Dangers of “nature-based solutions” at pre-UNEA 6 consultations

You are currently viewing Dangers of “nature-based solutions” at pre-UNEA 6 consultations
Photo credit: Shutterstock/Kruger

IBON Africa participated in the Regional and Global Consultations on Nature-based Solutions ahead of sixth session of the UN Environmental Assembly (UNEA 6). The consultations followed Resolution 5/5 that was adopted during UNEA 5.2 in Nairobi in 2022 on “Nature-based solutions for supporting sustainable development.” IBON Africa shared reservations on nature-based solutions, and generally all market-based mechanisms such as carbon trading.

Greenwashing and the commodification of the environment

Civil society organisations (CSOs) expressed concerns that multinational corporations are increasingly enlisting nature-based solutions to continue business-as-usual by using offset measures to greenwash their activities that are harmful to people and the planet. These so-called solutions is a dangerous distraction from communities’ interests and priorities for climate, resilience, and development. Nature-based solutions, combined with the rush of achieving net zero by countries, big polluters and also multinational corporations undermine climate priorities and urgent decarbonization. This will also adversely impact biodiversity whereby more preference will go to commercial monoculture over natural forests and ecosystems.

Major mitigation strategies increasingly involve avoided deforestation, afforestation and reforestation. However, relying on these as major strategies for mitigation is a dangerous and problematic approach. Apart from scientific uncertainties in measuring carbon, the land rights of forest-dependent communities such as Indigenous Peoples, are compromised. Dispossession of land, loss of livelihoods, as well as reduced access to forests, will be aggravated.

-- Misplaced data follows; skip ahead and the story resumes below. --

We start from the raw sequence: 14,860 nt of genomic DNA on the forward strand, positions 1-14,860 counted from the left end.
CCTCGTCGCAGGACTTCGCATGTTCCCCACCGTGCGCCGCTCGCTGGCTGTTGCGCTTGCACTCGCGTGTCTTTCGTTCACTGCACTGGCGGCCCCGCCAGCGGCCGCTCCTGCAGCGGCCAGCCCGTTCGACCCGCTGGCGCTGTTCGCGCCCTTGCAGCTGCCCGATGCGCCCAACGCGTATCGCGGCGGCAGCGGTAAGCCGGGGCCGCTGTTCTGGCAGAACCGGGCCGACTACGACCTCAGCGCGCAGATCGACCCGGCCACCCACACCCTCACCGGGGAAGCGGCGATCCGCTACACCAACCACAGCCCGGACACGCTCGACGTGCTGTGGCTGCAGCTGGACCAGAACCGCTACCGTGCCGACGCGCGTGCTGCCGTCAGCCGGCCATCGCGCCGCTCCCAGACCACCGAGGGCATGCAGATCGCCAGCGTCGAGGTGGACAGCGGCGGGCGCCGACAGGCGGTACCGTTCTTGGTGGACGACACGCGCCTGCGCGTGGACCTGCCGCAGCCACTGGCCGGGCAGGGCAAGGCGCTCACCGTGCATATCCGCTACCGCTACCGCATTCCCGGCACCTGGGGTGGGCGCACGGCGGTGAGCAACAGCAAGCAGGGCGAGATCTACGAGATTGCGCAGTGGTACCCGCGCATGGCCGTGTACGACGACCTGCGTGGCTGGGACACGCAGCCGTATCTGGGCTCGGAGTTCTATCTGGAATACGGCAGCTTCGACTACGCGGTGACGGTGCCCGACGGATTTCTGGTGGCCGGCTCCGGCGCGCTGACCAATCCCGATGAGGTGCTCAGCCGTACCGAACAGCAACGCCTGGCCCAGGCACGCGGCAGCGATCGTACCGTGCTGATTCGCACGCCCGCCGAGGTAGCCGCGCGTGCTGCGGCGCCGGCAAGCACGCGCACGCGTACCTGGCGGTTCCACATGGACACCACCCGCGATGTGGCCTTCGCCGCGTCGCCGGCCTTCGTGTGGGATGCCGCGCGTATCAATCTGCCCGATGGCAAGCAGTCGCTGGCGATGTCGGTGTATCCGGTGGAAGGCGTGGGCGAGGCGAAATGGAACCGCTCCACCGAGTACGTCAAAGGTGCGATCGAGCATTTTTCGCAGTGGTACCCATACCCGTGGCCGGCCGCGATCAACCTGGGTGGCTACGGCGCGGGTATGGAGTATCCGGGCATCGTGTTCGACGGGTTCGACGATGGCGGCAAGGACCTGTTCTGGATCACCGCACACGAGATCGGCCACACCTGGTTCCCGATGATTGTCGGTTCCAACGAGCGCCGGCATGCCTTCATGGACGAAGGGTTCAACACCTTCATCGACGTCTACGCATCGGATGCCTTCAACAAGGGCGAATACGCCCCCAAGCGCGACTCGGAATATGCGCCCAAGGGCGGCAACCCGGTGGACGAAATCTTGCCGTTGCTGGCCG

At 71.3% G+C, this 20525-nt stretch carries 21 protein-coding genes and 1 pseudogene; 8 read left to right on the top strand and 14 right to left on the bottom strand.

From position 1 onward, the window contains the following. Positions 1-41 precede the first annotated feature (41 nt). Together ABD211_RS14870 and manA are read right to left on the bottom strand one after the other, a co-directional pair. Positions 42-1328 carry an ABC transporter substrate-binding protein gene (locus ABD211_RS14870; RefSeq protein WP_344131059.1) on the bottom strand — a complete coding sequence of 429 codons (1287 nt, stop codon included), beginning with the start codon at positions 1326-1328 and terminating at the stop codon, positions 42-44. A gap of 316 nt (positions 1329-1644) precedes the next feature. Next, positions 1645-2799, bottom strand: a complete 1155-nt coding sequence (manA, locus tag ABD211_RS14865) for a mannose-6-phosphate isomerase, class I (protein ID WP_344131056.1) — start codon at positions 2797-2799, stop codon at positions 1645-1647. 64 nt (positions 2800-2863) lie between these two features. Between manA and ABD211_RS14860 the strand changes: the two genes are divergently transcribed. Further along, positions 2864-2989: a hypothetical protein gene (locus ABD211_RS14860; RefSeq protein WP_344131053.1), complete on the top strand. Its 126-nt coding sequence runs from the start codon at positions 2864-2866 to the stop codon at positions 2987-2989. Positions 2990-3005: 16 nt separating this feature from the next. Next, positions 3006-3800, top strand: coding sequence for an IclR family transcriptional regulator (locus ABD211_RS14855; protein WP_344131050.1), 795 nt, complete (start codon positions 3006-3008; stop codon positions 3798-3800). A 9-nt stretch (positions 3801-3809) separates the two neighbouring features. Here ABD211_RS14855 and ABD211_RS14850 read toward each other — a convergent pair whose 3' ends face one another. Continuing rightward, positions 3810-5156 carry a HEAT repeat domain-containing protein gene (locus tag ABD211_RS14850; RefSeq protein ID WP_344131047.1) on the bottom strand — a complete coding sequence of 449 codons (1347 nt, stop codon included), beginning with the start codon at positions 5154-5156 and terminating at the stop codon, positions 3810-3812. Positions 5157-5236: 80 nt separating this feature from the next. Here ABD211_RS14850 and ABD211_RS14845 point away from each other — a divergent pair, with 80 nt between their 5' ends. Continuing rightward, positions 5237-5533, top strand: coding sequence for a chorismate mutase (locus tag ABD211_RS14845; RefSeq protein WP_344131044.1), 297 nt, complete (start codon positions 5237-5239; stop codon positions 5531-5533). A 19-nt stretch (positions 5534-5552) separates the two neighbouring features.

Safeguards, solutions, system change

Nature-based solutions narratives overemphasises carbon sequestration through carbon offsetting schemes. Solutions must commit to protect biodiversity ecosystems, comply with robust social and environmental safeguards, and provide provisions that support local communities’ mitigation and adaptation practices, besides enhancing their resilience. Alternatives can include restoration of natural forests and wetlands, and enhancing agro-ecological approaches in agricultural and food production systems as a complementary approach.

There is a need to keep focus on a systemic change. Nature-based solutions, as dominant in current policy discourse, can be counter to the need for urgency in actions on emission reductions, decarbonization, adaptation and resilience to the impacts of climate change. The United Nations Environmental Programme (UNEP) should ensure that governments’ and donor organisations’ should not dilute the much-needed attention on urgent decarbonization of the economy.

A people-centred approach, including in biodiversity conservation and protection of ecosystems, should place peoples’ rights and needs in the centre of policy, research, and practice—in ways grounded in social justice, equity, and meaningful participation of the people. #